Thank-you for your comment.

Laura Bernheim
Head Reference Librarian

Microfilm machines

I have been doing some work with the microfilms in the little research area. After spending a little time figuring out how to use the scanner, and how to save to my personal hard drive, I’m getting some work done. I’m glad the system works. BUT that computer is painfully slow! Why can’t you replace that ancient relic? Also, it would make sense to have more than one microfilm reader, even if the second one didn’t have a scanner.

D. H.

Dear D. H.,

The good news: now that we know our dream of having all the microfilmed newspapers made available online will not be happening any time soon, we are actively shopping for a second reader.

The sad news: the “ancient relic” of a computer at the microfilm scanner actually replaced an even sorrier one that preceded it! Thanks to a grant from the Gates Foundation, we are in the process of upgrading several of our public computers. This will go some way toward balancing the absence of capital funding for computer replacements last fiscal year and this. Meanwhile, our part-time computer specialist works hard to keep 35 public and 30 staff computers running, often using parts from retired PCs to keep other ones functioning. He is aware of the continuing problem at the microfilm reader, and will look for a way to upgrade that computer again.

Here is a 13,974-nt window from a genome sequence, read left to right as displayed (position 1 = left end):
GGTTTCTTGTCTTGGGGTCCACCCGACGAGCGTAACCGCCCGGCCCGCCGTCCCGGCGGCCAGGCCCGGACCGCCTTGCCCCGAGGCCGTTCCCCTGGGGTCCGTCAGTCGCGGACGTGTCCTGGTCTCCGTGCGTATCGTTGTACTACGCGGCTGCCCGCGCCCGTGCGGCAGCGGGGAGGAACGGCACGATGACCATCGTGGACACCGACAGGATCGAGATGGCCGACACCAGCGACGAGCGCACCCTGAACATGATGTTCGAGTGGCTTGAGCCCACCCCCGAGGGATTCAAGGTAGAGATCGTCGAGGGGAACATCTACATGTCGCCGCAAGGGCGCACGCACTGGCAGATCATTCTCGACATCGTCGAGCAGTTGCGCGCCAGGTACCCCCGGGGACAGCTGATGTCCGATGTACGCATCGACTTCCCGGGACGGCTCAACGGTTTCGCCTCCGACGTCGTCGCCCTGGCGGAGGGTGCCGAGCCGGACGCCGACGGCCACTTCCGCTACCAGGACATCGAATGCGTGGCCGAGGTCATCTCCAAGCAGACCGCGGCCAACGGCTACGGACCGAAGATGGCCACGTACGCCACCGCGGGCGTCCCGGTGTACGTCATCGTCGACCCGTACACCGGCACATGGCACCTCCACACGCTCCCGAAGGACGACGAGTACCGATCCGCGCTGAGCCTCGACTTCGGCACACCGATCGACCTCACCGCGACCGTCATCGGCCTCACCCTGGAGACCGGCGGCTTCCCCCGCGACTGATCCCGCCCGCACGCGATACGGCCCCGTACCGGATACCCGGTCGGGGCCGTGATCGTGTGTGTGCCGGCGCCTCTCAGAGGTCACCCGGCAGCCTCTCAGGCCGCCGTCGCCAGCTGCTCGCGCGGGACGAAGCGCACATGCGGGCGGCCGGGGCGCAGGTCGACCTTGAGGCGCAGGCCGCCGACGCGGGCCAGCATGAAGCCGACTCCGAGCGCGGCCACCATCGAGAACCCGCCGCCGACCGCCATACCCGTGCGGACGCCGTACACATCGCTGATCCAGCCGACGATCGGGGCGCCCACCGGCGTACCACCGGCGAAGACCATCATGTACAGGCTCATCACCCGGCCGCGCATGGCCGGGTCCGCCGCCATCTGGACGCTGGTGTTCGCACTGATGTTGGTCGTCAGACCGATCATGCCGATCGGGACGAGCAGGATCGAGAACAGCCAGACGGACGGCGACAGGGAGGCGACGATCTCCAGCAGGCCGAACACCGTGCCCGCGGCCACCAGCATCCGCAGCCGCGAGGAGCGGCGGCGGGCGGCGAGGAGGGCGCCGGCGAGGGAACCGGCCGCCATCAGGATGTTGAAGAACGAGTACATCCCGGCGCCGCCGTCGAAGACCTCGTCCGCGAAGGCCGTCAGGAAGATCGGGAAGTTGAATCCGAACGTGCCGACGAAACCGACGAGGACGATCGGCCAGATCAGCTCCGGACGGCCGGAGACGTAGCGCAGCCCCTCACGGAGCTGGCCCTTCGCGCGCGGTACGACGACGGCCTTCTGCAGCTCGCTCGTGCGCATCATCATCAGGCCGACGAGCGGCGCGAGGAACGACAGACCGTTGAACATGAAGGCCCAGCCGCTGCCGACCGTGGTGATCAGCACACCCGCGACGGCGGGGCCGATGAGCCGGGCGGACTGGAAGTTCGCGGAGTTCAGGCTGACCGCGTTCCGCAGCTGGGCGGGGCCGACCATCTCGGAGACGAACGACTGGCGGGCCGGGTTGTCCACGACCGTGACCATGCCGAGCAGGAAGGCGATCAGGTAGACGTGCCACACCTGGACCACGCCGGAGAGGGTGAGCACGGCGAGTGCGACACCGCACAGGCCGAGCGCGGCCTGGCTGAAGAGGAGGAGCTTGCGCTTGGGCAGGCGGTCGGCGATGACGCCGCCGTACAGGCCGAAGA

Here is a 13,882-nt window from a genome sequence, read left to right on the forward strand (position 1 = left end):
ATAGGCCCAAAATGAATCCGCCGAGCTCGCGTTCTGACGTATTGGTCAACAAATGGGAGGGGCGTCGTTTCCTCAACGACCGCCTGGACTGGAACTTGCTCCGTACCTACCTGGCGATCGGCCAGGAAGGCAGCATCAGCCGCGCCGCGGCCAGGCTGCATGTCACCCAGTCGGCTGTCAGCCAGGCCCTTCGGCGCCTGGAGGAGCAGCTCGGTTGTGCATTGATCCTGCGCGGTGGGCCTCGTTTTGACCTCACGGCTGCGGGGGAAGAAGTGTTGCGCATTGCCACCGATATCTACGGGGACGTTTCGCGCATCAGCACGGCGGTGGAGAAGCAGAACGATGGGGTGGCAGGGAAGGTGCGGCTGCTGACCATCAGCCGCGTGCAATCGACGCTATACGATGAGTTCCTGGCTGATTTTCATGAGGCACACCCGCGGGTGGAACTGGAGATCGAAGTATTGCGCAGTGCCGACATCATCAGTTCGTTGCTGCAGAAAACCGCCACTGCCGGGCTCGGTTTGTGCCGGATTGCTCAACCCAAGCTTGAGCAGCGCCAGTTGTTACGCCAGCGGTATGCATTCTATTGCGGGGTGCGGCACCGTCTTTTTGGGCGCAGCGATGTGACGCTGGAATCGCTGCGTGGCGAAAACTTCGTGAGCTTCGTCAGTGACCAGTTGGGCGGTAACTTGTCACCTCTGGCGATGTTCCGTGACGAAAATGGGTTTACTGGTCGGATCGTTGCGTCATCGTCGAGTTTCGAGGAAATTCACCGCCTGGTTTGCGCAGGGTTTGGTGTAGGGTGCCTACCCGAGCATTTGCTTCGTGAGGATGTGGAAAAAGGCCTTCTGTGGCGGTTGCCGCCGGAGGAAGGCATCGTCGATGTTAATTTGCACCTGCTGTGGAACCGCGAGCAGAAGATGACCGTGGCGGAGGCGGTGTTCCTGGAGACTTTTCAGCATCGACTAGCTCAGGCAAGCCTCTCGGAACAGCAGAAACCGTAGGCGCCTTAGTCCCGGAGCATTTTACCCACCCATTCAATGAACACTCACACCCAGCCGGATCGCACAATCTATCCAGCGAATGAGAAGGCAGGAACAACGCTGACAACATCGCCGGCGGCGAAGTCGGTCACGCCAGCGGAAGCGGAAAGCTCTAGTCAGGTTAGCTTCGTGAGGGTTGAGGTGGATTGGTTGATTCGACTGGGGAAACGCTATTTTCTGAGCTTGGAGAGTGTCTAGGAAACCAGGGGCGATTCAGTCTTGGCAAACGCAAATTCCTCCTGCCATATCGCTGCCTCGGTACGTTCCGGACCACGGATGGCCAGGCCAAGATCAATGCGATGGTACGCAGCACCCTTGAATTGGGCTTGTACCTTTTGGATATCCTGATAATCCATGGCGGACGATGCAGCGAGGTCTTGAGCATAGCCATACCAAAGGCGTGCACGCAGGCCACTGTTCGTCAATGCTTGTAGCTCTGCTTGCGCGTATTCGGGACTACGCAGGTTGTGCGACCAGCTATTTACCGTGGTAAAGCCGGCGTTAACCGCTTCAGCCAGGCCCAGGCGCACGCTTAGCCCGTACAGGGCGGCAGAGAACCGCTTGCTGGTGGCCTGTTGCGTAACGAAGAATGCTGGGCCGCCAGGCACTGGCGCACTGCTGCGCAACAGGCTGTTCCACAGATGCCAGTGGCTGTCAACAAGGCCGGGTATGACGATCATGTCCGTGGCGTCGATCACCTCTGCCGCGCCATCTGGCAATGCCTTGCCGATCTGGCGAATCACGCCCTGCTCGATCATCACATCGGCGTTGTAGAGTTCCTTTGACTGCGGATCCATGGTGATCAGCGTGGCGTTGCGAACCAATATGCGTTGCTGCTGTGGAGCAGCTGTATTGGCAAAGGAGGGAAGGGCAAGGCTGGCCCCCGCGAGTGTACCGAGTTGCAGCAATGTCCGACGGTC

Thank you very much for taking the time to write.

Kate Tranquada
Library Director

Internet access in the AV Room

Internet access in AV Room
Microsoft Word & printer.

Thanks for the suggestion. You’re correct that the two computers in the AV areas are only for Library Catalog searching and placing requests. Right now, there are 2 reasons why currently there are no Internet or Word-accessible computers in AV. One is that the space isn’t wired for any more computers or printers. The other is that computers and printers require staff time and expertise. The Reference staff is best equipped to help with that and so public computers are located nearest to them.

You are welcome to bring a laptop into AV to work and save any documents to a flash drive. You may reserve time at one of the desktops in Reference in order to print.

There is, however, another printing solution coming soon. There is already a project in the works to allow wireless printing and when that is up and running, you would be able to bring a laptop into AV and print away!

Best Regards,
Deb Fasulo
Assistant Library Director/AV Librarian



The staff is very professional, but need to get rid of some of the teenagers!